Payment tokenization is an excellent tool for any online payment processing system, providing extra security and helping to avoid PCI DSS compliance verification and other regulations. In this article, we'll explain payment tokenization in detail and how it works. We'll also provide the information you need to integrate it with your payment processing system.
Before this, we recommend you familiarize yourself with a guide for creating a custom checkout engine, where we explain the whole checkout system workflow, including tokenization: How to build a custom checkout engine from scratch.
Tokenization is the process of replacing sensitive data with a non-sensitive equivalent called a token. Tokens have no value and cannot be exchanged for sensitive information. The sensitive data is stored outside of the internal system used by the business, and it can safely use the tokens.
There are many tokenization use cases, and payment tokenization is only one of them. In the same way, there are many tokenization types and algorithms, but this article will focus solely on payment tokenization.
In a nutshell, payment tokenization is a process that allows replacing sensitive payment information, such as card number, expiration date, and CVC, with non-sensitive, irreversible tokens and then using these tokens for any further payment operations (transactions). The payment system should not access payment data in any way (on the web form, on the server side, etc.); it should remain unaware of it. We will explain how to accomplish this below.
Before this, it's crucial to note that there are two main reasons for implementing payment tokenization: additional security and avoiding PCI DSS compliance. Let's examine these points.
You're likely building a secure and reliable system, but no one is completely safe from hacker attacks. It's possible, in theory, that your system could be hacked and data could be stolen. If the data includes customer payment information, you'll be in a difficult situation: you'll need to reimburse customers for any damage, face lawsuits, and risk losing all your users. Your business may not survive such an incident.
On the other hand, if you're using payment tokenization, potential hackers may only obtain non-sensitive tokens, which don't contain any sensitive information and can't be exchanged for it. These tokens are random strings with no value, so they can't be used by potential hackers, and your customers will remain safe.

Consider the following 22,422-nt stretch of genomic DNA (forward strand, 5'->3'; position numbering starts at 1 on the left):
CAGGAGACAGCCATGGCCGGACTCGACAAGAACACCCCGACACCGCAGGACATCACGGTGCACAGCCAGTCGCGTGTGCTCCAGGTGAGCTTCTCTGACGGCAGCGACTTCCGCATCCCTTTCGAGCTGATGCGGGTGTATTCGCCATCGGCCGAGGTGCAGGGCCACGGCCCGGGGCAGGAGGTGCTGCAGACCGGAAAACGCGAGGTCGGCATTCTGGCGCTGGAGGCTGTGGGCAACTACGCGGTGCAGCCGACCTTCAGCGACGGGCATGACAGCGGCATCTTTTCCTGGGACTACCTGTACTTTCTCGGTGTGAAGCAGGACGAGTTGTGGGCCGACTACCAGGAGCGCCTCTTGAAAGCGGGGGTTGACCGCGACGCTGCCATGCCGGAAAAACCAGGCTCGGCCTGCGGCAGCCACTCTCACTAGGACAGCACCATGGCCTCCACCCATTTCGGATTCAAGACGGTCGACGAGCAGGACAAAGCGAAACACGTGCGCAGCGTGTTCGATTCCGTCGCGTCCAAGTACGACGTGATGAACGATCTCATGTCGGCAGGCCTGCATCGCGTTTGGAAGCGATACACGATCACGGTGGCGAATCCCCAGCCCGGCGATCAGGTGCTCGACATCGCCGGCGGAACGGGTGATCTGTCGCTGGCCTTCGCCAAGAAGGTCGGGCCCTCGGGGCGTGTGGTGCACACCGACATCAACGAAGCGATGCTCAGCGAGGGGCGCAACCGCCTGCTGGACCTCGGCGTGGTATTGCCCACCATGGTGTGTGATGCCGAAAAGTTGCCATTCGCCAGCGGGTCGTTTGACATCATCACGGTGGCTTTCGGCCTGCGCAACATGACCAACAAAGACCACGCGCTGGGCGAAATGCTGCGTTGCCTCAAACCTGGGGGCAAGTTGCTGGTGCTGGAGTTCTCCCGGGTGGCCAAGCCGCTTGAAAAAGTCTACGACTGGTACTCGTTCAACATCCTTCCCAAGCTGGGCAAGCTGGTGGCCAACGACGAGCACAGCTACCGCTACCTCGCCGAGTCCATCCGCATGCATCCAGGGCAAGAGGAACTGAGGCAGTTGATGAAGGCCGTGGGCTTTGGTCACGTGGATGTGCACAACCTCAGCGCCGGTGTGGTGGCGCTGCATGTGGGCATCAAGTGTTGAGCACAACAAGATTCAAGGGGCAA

The second reason for implementing payment tokenization is to meet Payment Card Industry Data Security Standard (PCI DSS) compliance. PCI DSS requires that any system that processes, stores, or transmits sensitive payment information must pass a compliance validation.
In a nutshell, your system must meet 12 security requirements, which international payment organizations review regularly (annually or quarterly). This adds a lot of complexity for you in terms of development, maintenance, and legal aspects.
Preventing this headache is at the core of tokenization. By using it, your system won't handle sensitive payment data, so it won't need to comply with PSI DSS. Instead, the tokenization provider, which is PSI DSS compliant already, processes sensitive data and is responsible for its security and proper handling.
A payment tokenization provider is a PSI DSS-compliant service that stores sensitive payment data and provides tokens that can be used to interact with that data.
There are many payment tokenization providers to choose from. Consider your business needs, such as the tokenization algorithm and token schemes, security certifications, 3rd-party integrations, and pricing model. We suggest selecting the most popular providers, like TokenEx, as they are reliable, offer a variety of features, and are easy to integrate and troubleshoot.
If you’re unsure what provider is best for you and need a consultation, feel free to contact us at email@example.com.
At first glance, tokenization may seem tricky, but it's actually quite simple. There are two key points to remember:
Remembering this, it’s easy to understand that once the customer has entered their payment info, you need to exchange it for a token and use this token for any further operations with their payment info.
Let's add the details and examine how it works in a real-world application, using TokenEx as an example.
Remember that no part of your system should be aware of the real payment information. It is impossible to directly get, update, delete, or log it in the tokenization workflow. Otherwise, the purpose of payment tokenization will be lost.
In this article, we’ve explained what payment tokenization is, how it works, its benefits, including additional security and avoiding passing of PSI DSS compliance, and how to choose a tokenization provider. We’ve also analyzed in detail its implementation workflow using a real-life example.
You may still encounter many challenges on your journey, just like we did while creating Eye4Fraud RapidCheckout, the smartest and fastest checkout on Earth. If you have any questions or need consultation, please contact us at firstname.lastname@example.org.